It's an extrapolation based on current technology that can reproduce graphics perfectly, but they are simple graphics. I also based my comment on the fact that entire automobiles can be constructed in vector programs and scaled accordingly to any size without loss of that image.
Then you are missing the point (in my humble opinion). Scaling a vector model should be relatively easy. Building a vector model from simple graphics (like text) is also doable. Building a vector model from noisy, complex, unsharp real-world images is very hard (I have tried).
There is also the problem that even though a nice vector model of, say, a car can be reproduced at any scale to produce smooth, sharp edges, blowing it up won't produce _new details_. The amount of information is still limited to the thousands or millions of vectors that represents the model. At some scale, it might be possible to "guess" the periphery of a leaf in order to smoothly represent it at finer pixel grids. But leafs contains new, complex structures the closer you examine it. Unless that information is encoded into the pixels of the camera, good luck estimating it. You might end up with a "cartoonish" or "bilatteral filtered" image where large-scale edges are perfectly smooth, while small-scale detail is very visibly lacking.http://en.wikipedia.org/wiki/Image_scaling
(Image enlarged 3× with the nearest-neighbor interpolation)
(Image enlarged in size by 3× with hq3x algorithm)
The results obtained using specialized pixel art algorithms are striking, but in my opinion the reason why they work so well is because the source image really is a "clean" set of easily vectorized objects, rendered with a limited color map. This is a narrow set of the pixels that a general image can contain, and these algorithms does not work well on natural images (I have tried).
Yes, there are gaps in my position. I admit that. But if you're saying that mathematical models working in concert with vector algorithms will never be able to reproduce bitmap images perfectly (meaning there is no difference to the human eye at any resolution or viewing distance),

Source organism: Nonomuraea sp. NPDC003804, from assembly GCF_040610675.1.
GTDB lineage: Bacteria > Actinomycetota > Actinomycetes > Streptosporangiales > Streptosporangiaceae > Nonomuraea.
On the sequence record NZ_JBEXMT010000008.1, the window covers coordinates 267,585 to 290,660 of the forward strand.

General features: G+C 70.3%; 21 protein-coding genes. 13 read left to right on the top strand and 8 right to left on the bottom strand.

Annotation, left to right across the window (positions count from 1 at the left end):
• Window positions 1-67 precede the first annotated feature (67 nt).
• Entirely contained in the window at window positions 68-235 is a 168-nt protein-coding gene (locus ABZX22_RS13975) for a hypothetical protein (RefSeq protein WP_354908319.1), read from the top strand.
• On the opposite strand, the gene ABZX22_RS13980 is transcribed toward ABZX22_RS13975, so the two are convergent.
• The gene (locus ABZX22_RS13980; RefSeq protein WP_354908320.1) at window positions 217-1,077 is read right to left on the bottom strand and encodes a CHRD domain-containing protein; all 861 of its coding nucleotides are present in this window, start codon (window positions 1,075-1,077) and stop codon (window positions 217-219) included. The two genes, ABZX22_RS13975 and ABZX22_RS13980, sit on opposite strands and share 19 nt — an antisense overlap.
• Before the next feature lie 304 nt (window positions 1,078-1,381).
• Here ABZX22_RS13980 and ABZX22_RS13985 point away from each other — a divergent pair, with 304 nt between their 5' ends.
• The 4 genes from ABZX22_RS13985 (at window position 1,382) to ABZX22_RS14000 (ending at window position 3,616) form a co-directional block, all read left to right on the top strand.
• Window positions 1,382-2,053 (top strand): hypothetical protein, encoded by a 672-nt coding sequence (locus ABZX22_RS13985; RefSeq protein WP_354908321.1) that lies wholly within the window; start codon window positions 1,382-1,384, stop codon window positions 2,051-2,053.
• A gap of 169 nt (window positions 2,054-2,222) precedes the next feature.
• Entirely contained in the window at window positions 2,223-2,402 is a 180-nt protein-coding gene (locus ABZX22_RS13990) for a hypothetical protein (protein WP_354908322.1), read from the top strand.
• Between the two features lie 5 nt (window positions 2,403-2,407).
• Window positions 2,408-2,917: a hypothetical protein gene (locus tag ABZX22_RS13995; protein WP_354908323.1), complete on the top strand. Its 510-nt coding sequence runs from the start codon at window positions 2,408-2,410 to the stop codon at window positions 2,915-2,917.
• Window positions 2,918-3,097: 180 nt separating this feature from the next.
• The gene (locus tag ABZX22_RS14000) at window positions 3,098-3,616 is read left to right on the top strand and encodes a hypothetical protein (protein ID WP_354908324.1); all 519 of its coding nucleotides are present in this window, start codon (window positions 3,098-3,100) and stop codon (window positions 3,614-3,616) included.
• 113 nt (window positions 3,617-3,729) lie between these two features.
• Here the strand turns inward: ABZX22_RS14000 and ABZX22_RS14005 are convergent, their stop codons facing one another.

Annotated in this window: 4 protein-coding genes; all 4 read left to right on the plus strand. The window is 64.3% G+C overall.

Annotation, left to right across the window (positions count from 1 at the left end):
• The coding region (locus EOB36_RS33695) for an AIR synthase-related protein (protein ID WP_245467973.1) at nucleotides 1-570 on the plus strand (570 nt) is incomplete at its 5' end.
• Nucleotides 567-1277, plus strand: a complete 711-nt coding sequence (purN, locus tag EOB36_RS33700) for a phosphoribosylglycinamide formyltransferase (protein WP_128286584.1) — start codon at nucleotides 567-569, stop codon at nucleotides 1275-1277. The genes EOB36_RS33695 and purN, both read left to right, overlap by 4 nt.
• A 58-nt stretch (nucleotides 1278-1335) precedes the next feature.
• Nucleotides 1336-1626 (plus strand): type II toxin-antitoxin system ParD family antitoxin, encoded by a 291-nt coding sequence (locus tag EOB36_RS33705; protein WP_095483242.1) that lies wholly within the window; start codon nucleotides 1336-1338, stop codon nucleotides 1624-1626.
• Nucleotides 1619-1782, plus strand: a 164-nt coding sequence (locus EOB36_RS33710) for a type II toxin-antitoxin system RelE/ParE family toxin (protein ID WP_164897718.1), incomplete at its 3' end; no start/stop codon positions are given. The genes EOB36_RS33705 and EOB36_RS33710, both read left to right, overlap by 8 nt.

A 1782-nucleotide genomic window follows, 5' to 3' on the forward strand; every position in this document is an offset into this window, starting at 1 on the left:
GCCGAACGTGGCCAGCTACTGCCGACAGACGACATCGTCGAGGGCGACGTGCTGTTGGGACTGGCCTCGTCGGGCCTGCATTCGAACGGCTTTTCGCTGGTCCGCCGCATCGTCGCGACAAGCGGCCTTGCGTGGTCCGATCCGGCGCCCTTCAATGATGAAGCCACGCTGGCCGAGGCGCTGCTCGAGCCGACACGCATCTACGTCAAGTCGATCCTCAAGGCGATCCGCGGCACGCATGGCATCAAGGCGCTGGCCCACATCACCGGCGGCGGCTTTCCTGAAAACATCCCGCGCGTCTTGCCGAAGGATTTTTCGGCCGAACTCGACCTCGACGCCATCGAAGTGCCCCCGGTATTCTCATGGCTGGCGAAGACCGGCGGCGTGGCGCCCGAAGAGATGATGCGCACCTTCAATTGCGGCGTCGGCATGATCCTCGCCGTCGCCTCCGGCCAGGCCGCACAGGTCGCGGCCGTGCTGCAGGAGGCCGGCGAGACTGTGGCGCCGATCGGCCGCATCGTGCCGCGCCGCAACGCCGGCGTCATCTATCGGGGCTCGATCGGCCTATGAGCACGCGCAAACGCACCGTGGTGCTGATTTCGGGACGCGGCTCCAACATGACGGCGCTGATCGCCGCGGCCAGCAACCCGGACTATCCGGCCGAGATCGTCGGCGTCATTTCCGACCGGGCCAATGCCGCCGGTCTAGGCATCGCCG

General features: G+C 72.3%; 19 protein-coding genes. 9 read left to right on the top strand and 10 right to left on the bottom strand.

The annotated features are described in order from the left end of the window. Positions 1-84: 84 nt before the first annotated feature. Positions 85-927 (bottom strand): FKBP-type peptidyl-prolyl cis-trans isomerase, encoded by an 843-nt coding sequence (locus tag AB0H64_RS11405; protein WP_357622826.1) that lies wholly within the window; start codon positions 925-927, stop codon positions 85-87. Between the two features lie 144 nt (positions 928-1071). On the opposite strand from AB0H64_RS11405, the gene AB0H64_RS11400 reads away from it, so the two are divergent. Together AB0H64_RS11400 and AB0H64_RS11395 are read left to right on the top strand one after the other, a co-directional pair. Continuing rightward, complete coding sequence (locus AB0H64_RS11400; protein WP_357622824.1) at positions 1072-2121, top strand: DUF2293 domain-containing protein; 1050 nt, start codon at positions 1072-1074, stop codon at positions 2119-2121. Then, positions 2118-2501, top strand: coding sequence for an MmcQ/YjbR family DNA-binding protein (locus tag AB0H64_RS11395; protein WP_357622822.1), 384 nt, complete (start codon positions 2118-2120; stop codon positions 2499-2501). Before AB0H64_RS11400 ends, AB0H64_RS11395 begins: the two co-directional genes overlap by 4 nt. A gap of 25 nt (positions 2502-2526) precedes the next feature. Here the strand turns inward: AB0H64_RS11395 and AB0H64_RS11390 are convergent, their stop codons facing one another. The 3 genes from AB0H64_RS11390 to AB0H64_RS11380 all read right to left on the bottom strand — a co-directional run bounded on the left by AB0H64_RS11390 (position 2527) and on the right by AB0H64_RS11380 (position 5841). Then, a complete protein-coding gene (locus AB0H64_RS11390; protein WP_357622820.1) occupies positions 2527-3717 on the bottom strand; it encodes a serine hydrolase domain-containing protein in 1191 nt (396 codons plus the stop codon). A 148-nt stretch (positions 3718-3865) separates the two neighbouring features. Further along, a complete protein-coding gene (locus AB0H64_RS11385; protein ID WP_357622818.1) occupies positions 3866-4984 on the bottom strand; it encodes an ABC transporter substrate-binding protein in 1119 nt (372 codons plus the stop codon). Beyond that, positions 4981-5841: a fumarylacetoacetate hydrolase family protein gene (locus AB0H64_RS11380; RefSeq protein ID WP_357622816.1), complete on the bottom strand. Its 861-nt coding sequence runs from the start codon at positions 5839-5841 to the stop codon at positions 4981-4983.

The Shannon-Nyquist sampling theory actually supports that a properly anti-aliased image can be properly reproduced at any sampling rate (=pixel density). The thing is that "properly anti-aliased" actually means a band-limited waveform, i.e. fine detail must be removed. If you can live with that, everything else reduce to simple linear filters that can nicely fit into existing cpu hardware.http://en.wikipedia.org/wiki/Nyquist
I interpret your position to be that, say, a VGA color image (640x480 pixels) at 24 bits per pixel can be upscaled to any size/resolution and be visually indistinguishable from an image at that native resolution. I am very sceptic about such a view. Do you really think that future upscaling will make a $200 ixus look as good as a D800? I shall give you an exotic example. Hopefully, you will see the general point that I am making. Say that you are shooting an image of a television screen showing static noise. Using a 1 megapixel camera. You obtain 1 megapixel of "information" about that static. Now, shoot the same television using a 0.3 megapixel camera. The information is limited to 0.3 megapixel. As there is (ideally) no correspondence between pixels at different scales, the lowres image simply does not contain the information needed to recreate the large one, and no algorithm in the world can guess the accurate outcome of a true whitenoise process.http://en.wikipedia.org/wiki/Information_theory
Say that you have high-rez image A and high-rez image B. When downsampled, they produce an identical image, C (may be unlikely, but clearly possible). If you only have image C, should an ideal upscaler produce A or B?
I think that I have introduced sufficient philosophical and algorithmic issues that your claim that it is only a matter of cpu cycles is weakened.
then the burden of proof is on you.
You put out certain claims. I am sceptic about those claims. The burden of proof obviously is on you. I shall try to support my own claims.http://en.wikipedia.org/wiki/Philosophical_burden_of_proof
"When debating any issue, there is an implicit burden of proof on the person asserting a claim. "If this responsibility or burden of proof is shifted to a critic, the fallacy of appealing to ignorance is committed"."